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Congenital Syphilis

Congenital Syphilis

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Congenital Syphilis

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  1. Congenital Syphilis N.Frewan, PL2 Neonatology Division July 2008

  2. Background • Between 1905 -1910, Schaudinn & Hoffman identified T pallidum as the cause of syphilis • The name "syphilis" was coined by Italian physician and poet Girolamo Fracastoro in his Latin written poem “Syphilis sive morbus gallicus” ("Syphilis or The French Disease") in1530

  3. Introduction • Curable STD caused by the Treponema pallidum organism • 1998: Complete genetic sequence of T. pallidum was published which helped understanding the pathogenesis of syphilis • Belongs to “Spirochaetaceae family” • The genus name, Treponema, is derived from the Greek term for "turning thread“

  4. Treponema Pallidum • Thin • Motile • Extremely fastidious • Survive only briefly outside host • Not cultivated successfully on artificial media

  5. Transmission • Direct sexual contact with ulcerative lesions of skin or mucous membranes • Trans placental: • Typically during second half of pregnancy • As early as 6 weeks of gestation • Pregnant with primary or secondary syphilis are more likely to transmit the disease than those with latent (not clinically apparent) disease Cannot be spread through contact with toilet seats, doorknobs, swimming pools, hot tubs, bathtubs, shared clothing, or eating utensils

  6. Congenital syphilis • Severe, disabling, and often life-threatening infection seen in infants • About half of all infected fetuses die shortly before or after birth

  7. IncidenceUS • Despite the fact of being curable if caught early, rising rates among pregnant ♀ in the US have recently ↑ the number of infants born with congenital syphilis • 1985-1990: overall incidence ↑ 75% ( Sex-Drug traffic)

  8. IncidenceUS • 1998: 81.3% of reported cases of CS occurred because the mother received no/inadequate penicillin tx before or during pregnancy • According to the CDC: • 40% of births are stillborn • 40-70% of the survivors will be infected • & 12% of these will subsequently die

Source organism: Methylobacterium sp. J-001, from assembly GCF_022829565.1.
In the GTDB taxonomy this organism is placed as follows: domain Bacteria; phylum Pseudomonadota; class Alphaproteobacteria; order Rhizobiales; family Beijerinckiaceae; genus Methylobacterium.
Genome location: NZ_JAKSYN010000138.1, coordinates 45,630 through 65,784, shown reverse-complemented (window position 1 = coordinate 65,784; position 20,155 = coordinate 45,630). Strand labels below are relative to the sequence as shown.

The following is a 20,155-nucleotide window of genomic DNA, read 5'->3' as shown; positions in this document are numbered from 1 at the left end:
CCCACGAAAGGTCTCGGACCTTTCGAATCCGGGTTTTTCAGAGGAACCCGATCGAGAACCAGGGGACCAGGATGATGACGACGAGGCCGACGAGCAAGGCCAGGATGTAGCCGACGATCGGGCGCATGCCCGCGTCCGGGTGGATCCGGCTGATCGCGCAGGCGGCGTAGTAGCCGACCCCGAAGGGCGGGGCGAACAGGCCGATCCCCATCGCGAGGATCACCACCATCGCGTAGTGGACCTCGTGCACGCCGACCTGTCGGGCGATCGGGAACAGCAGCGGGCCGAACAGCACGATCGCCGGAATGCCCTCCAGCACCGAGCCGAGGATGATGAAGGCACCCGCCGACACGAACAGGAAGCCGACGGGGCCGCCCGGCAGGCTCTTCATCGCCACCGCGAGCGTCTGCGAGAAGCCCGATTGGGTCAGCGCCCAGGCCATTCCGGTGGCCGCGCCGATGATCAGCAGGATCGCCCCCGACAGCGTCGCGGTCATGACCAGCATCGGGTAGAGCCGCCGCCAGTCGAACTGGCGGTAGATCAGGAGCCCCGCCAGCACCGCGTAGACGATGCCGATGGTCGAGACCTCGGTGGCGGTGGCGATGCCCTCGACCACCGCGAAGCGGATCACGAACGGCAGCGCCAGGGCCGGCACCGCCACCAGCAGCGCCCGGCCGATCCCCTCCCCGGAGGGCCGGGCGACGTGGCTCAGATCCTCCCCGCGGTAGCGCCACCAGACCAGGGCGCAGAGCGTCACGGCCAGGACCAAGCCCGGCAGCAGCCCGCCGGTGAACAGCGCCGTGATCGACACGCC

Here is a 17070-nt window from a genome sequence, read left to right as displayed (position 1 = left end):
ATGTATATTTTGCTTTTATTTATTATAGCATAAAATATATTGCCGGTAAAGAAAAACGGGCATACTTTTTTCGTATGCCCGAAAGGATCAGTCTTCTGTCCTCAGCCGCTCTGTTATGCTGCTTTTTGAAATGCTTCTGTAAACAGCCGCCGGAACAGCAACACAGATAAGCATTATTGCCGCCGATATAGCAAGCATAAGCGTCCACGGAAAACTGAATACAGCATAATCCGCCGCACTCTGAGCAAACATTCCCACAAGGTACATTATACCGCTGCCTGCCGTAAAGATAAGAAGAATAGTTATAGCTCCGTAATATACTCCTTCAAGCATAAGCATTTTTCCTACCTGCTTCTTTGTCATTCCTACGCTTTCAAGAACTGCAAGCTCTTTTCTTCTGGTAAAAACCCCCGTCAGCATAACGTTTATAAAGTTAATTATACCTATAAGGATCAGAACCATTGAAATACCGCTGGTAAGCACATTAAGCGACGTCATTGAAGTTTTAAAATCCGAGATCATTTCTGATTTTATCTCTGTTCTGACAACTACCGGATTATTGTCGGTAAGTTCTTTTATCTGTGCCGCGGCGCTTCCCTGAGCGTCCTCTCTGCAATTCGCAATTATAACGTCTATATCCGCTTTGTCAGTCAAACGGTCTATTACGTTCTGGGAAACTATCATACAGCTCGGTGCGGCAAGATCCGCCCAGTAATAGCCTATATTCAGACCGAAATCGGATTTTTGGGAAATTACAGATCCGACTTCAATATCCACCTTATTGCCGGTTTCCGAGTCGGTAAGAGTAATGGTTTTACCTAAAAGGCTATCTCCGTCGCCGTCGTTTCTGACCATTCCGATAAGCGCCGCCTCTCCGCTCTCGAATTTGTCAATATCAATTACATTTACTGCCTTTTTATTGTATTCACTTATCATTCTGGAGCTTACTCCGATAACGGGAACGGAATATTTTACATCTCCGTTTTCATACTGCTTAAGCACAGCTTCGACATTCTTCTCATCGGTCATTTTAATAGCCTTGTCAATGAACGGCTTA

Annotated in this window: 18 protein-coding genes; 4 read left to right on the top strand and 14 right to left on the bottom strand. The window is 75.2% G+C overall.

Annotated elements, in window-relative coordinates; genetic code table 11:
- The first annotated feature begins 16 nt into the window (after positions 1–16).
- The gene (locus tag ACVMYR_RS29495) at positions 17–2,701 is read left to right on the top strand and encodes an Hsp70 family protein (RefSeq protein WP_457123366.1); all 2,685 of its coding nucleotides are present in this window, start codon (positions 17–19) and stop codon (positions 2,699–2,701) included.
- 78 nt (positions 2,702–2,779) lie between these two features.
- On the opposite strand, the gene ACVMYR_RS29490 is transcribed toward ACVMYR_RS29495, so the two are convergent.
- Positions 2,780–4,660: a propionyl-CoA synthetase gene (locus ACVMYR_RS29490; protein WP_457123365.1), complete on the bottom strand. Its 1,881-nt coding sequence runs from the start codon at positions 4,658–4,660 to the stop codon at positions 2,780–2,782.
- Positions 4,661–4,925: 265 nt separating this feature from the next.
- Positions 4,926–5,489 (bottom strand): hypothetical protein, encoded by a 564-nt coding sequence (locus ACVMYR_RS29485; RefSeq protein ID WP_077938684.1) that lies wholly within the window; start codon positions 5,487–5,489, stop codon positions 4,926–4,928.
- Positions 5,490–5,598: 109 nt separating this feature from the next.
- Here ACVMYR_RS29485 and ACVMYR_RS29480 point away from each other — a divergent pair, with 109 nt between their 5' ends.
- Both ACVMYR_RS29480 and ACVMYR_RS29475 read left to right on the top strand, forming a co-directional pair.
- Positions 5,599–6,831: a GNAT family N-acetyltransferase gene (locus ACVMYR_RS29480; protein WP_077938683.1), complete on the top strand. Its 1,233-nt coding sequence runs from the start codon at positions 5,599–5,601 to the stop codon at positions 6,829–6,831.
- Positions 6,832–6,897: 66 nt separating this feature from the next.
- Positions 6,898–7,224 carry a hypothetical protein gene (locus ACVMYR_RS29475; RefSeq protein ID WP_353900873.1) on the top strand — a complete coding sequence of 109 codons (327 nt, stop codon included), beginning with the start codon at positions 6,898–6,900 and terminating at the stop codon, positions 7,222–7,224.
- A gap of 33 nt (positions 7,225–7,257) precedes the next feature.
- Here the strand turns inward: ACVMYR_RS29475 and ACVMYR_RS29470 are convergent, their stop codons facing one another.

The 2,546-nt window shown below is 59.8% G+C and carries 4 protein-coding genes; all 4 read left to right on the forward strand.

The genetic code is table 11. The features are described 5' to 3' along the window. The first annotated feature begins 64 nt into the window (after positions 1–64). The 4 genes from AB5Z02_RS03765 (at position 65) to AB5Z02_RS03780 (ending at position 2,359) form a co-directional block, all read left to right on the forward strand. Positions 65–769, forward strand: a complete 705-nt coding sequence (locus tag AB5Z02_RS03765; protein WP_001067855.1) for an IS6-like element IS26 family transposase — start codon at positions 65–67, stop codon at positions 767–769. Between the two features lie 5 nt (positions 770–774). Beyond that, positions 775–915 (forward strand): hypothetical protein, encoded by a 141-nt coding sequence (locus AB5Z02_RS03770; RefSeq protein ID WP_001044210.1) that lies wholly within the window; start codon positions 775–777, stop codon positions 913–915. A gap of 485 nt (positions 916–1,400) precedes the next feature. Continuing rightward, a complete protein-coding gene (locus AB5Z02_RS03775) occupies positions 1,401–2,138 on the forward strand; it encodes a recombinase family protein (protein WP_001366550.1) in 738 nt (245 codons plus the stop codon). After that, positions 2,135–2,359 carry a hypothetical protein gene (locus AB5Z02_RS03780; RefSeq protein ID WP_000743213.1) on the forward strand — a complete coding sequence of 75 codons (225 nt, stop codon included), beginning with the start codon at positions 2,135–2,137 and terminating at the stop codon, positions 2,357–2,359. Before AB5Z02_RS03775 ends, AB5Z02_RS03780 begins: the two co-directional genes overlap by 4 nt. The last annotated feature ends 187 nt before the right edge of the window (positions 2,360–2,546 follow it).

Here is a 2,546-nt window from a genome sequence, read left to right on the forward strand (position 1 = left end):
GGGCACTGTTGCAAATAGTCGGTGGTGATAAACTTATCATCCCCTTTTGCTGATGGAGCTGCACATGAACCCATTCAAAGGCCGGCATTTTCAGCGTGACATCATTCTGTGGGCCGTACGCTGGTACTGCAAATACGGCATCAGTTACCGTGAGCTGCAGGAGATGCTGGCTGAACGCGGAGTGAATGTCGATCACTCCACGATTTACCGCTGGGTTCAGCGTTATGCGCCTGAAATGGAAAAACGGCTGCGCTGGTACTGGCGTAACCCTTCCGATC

9. Reported cases for infants < 1 year of age and rates of 1ry & 2ry syphilis among women: United States, 1997–2006

  10. Rates for infants < 1 year of age: US, 1997–2006 and the Healthy People 2010 target as per STD surveillance

  11. Incidence International • Worldwide, predominantly in large cities • Certain European countries have seen ↑in congenital syphilis cases • Major public health problem in sub-Saharan Africa and developing world • Main focus in control: Antenatal screening & treatment of infected mothers

  12. Jul-2006

  13. PathophysiologyCS • Trans placental transmission • Transmission rate:~ 60 - 100% • With early onset disease, manifestations result from trans placental spirochetemia and are analogous to secondary stage of acquired syphilis • CS does not have a primary stage

  14. Clinical Manifestations • Intra-uterine: -Placenta -Fetus • Post-natal: - Early - Late

  15. Intra-uterine: Placenta • The placenta is typically large and edematous • Characteristic placental findings include: - Hydrops placentalis • Chronic villitis • Perivillous fibrous proliferation • Normoblastemia • Necrotizing funisitis • Acute chorioamnionitis • Plasma cell deciduitis

  16. Intra-uterine: Fetus • Depends on stage of development at time of infection & duration of untreated infection • Initially characterized by placental involvement and hepatic dysfunction (e.g., abnormal LFT), followed by amniotic fluid infection, hematologic abnormalities, ascites, and hydrops • Stillbirth / Neonatal death

  17. Intra-uterine: Fetus • >24 weeks gestation: 66 % of fetuses have either congenital syphilis or T.Pallidum detected in amniotic fluid • Intrauterine death: 25 % of affected • Perinatal mortality: 25-30 %, if untreated

  18. Post-Natal • Among survivors, manifestations been divided into: Early stage = First 2 years Late stage = After 2 years • Inflammatory changes do not occur in the fetus until after first trimester → organogenesis is unaffected • Nevertheless, all organ systems may be involved

  19. Early CS- Asymptomatic • Occurs between 0 - 2 years • If asymptomatic : - Identified on routine prenatal screening - If not identified and treated, these newborns develop poor feeding and rhinorrhea ➨ Earliest signs of CS may be poor feeding and snuffles (i.e., syphilitic rhinitis)

  20. Symptomatic Early CS If Symptomatic: • Variable • Appear within 1st 5 weeks of life • Stillborn/ Premature • Failure to gain weight or FTT • Fever / Irritability • Severe congenital pneumonia

  21. Symptomatic Early CS • Most striking lesions affect the mucocutaneous tissues and bones: - Mucous patches - Rhinitis =snuffle - Condylomatous lesions ➨ ➨ highly characteristic features of mucous membrane involvement in CS